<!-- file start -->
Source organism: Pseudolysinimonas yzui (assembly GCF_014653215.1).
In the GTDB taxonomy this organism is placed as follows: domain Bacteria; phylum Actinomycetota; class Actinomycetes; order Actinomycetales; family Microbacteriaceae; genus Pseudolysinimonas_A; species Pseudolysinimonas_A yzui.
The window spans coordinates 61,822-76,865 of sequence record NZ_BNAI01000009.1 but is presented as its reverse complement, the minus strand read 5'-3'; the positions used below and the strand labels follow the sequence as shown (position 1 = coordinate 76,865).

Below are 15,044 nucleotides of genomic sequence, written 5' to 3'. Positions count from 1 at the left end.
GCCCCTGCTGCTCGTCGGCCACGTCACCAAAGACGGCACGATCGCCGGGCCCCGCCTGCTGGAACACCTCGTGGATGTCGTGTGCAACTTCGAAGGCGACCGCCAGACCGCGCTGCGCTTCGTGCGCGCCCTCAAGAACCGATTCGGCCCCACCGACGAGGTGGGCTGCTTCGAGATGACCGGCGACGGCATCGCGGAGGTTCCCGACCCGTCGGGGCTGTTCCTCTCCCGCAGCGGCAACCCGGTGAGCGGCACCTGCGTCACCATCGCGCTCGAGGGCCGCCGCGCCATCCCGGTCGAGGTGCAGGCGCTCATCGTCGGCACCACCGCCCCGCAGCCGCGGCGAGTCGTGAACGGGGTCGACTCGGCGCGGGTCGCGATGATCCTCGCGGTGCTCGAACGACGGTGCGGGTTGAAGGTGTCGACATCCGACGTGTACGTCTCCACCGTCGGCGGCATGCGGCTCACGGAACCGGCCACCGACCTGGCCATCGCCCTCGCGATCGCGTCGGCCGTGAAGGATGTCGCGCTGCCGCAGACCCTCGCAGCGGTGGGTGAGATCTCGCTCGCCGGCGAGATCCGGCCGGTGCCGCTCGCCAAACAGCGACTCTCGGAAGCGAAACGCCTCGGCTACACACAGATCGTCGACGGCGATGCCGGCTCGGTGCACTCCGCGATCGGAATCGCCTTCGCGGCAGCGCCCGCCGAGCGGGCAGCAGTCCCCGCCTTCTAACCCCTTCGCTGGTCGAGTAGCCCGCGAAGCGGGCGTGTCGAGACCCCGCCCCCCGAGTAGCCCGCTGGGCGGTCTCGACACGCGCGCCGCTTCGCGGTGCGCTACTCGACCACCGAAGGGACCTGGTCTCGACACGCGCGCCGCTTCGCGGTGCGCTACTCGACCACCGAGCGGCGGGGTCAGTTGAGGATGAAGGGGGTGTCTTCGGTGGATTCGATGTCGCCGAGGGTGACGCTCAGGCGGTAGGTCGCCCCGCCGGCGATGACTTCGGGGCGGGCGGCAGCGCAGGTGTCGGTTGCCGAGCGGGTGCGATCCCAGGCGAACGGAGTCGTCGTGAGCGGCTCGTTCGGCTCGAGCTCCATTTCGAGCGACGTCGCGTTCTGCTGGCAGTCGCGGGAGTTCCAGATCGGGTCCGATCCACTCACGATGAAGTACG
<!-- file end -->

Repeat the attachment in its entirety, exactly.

Source organism: Pseudolysinimonas yzui (assembly GCF_014653215.1).
In the GTDB taxonomy this organism is placed as follows: domain Bacteria; phylum Actinomycetota; class Actinomycetes; order Actinomycetales; family Microbacteriaceae; genus Pseudolysinimonas_A; species Pseudolysinimonas_A yzui.
The window spans coordinates 61,822-76,865 of sequence record NZ_BNAI01000009.1 but is presented as its reverse complement, the minus strand read 5'-3'; the positions used below and the strand labels follow the sequence as shown (position 1 = coordinate 76,865).

Below are 15,044 nucleotides of genomic sequence, written 5' to 3'. Positions count from 1 at the left end.
GCCCCTGCTGCTCGTCGGCCACGTCACCAAAGACGGCACGATCGCCGGGCCCCGCCTGCTGGAACACCTCGTGGATGTCGTGTGCAACTTCGAAGGCGACCGCCAGACCGCGCTGCGCTTCGTGCGCGCCCTCAAGAACCGATTCGGCCCCACCGACGAGGTGGGCTGCTTCGAGATGACCGGCGACGGCATCGCGGAGGTTCCCGACCCGTCGGGGCTGTTCCTCTCCCGCAGCGGCAACCCGGTGAGCGGCACCTGCGTCACCATCGCGCTCGAGGGCCGCCGCGCCATCCCGGTCGAGGTGCAGGCGCTCATCGTCGGCACCACCGCCCCGCAGCCGCGGCGAGTCGTGAACGGGGTCGACTCGGCGCGGGTCGCGATGATCCTCGCGGTGCTCGAACGACGGTGCGGGTTGAAGGTGTCGACATCCGACGTGTACGTCTCCACCGTCGGCGGCATGCGGCTCACGGAACCGGCCACCGACCTGGCCATCGCCCTCGCGATCGCGTCGGCCGTGAAGGATGTCGCGCTGCCGCAGACCCTCGCAGCGGTGGGTGAGATCTCGCTCGCCGGCGAGATCCGGCCGGTGCCGCTCGCCAAACAGCGACTCTCGGAAGCGAAACGCCTCGGCTACACACAGATCGTCGACGGCGATGCCGGCTCGGTGCACTCCGCGATCGGAATCGCCTTCGCGGCAGCGCCCGCCGAGCGGGCAGCAGTCCCCGCCTTCTAACCCCTTCGCTGGTCGAGTAGCCCGCGAAGCGGGCGTGTCGAGACCCCGCCCCCCGAGTAGCCCGCTGGGCGGTCTCGACACGCGCGCCGCTTCGCGGTGCGCTACTCGACCACCGAAGGGACCTGGTCTCGACACGCGCGCCGCTTCGCGGTGCGCTACTCGACCACCGAGCGGCGGGGTCAGTTGAGGATGAAGGGGGTGTCTTCGGTGGATTCGATGTCGCCGAGGGTGACGCTCAGGCGGTAGGTCGCCCCGCCGGCGATGACTTCGGGGCGGGCGGCAGCGCAGGTGTCGGTTGCCGAGCGGGTGCGATCCCAGGCGAACGGAGTCGTCGTGAGCGGCTCGTTCGGCTCGAGCTCCATTTCGAGCGACGTCGCGTTCTGCTGGCAGTCGCGGGAGTTCCAGATCGGGTCCGATCCACTCACGATGAAGTACG